Debbie Dyke is a novelist and businesswoman from Alexandria, Virginia, and has a background in military intelligence, the stock market, executive recruiting and writing. An Army brat, she’s lived in Turkey, France, Germany, Italy, Albania and Holland. She graduated from the American High School in Naples, Italy then attending University of Maryland, Munich Campus. She graduated from Georgetown University and holds a Bachelors of Science and Masters degree in National Security. Debbie has two grown children, Lisa and Jordan and has been married to Michael for over thirty wonderful years. Debbie has written 5 screenplays, one Wall Street calendar and two novels.
I’m the author of The Bloody Mary Club, a financial thriller about an all women investment club that gets into trouble when their portfolio turns deadly. I’m very passionate about the stock market and investments. I’m also fascinated by the recent Ponzi schemes and financial scams that have been reported in the front page news. I’ve watched the bank meltdowns with great interest. As a former stockbroker, I’ve met a few embezzlers and worked with several bad brokers who’ve run away with client’s money.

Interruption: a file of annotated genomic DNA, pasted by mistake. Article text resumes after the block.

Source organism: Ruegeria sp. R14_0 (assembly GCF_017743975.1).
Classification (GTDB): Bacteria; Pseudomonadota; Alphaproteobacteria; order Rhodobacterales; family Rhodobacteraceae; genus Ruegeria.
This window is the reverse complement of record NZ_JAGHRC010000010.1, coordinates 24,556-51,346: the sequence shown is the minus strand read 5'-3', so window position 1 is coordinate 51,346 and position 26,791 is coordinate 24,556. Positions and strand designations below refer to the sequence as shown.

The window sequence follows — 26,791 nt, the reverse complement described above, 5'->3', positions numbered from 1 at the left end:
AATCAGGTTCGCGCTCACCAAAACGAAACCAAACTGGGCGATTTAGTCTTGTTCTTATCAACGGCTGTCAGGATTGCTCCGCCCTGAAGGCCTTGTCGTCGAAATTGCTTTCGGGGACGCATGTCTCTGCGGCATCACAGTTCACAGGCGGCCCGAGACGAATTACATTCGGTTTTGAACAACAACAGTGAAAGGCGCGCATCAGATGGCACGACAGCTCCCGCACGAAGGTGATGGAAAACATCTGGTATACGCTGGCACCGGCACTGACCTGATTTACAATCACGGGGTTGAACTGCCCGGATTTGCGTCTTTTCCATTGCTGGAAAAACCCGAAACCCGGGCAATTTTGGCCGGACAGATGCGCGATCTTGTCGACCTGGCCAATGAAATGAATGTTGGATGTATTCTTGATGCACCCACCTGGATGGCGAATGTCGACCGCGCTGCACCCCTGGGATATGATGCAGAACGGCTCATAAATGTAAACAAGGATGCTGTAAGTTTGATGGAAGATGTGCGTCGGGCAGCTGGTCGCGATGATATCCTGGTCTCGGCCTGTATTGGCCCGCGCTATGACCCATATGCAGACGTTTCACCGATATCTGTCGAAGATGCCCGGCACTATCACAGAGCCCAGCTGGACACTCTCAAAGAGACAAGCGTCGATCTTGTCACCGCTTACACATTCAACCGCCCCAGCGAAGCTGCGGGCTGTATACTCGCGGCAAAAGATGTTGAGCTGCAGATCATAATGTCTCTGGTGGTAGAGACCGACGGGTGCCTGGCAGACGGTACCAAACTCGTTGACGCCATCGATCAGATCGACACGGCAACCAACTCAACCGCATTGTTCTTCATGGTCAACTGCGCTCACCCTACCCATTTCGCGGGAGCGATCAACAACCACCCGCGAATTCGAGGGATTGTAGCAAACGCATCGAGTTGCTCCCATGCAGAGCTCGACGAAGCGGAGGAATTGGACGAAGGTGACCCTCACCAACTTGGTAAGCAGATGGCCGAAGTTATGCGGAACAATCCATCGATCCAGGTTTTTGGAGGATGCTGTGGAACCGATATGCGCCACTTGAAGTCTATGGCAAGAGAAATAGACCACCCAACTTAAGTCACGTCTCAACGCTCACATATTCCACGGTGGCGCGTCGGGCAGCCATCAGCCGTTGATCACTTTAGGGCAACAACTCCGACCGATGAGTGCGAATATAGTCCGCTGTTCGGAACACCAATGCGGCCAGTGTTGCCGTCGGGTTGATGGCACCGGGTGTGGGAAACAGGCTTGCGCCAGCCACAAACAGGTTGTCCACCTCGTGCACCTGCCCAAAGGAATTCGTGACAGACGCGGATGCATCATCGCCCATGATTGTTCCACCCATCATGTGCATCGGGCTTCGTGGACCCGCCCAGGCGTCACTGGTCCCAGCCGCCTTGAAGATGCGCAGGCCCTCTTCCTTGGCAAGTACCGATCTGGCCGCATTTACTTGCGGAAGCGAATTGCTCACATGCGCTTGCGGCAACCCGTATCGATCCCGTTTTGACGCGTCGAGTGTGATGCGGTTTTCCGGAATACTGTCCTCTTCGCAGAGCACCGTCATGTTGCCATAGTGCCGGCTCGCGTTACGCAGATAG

My first venture into financial writing was “The Wall Street Calendar.” I received a 365 day calendar for Christmas several years ago; it was called “money saving tips.” It was awful! Each day I’d cringe with the new tidbit of information. Example: to save on toilet paper step on the roll. By flattening, you will save on paper use! At some point I said, “this is so bad, I could write a better one.” And sure enough, once I said that I had to go through with it. I started working on a smart Wall Street Calendar which if you are paying attention put to good use at the beginning of each chapter of The Bloody Mary Club. My Wall Street 365 day calendar caught the attention of the publisher of the most the most well regarded financial commentator at the time-- Lou Rukeyser.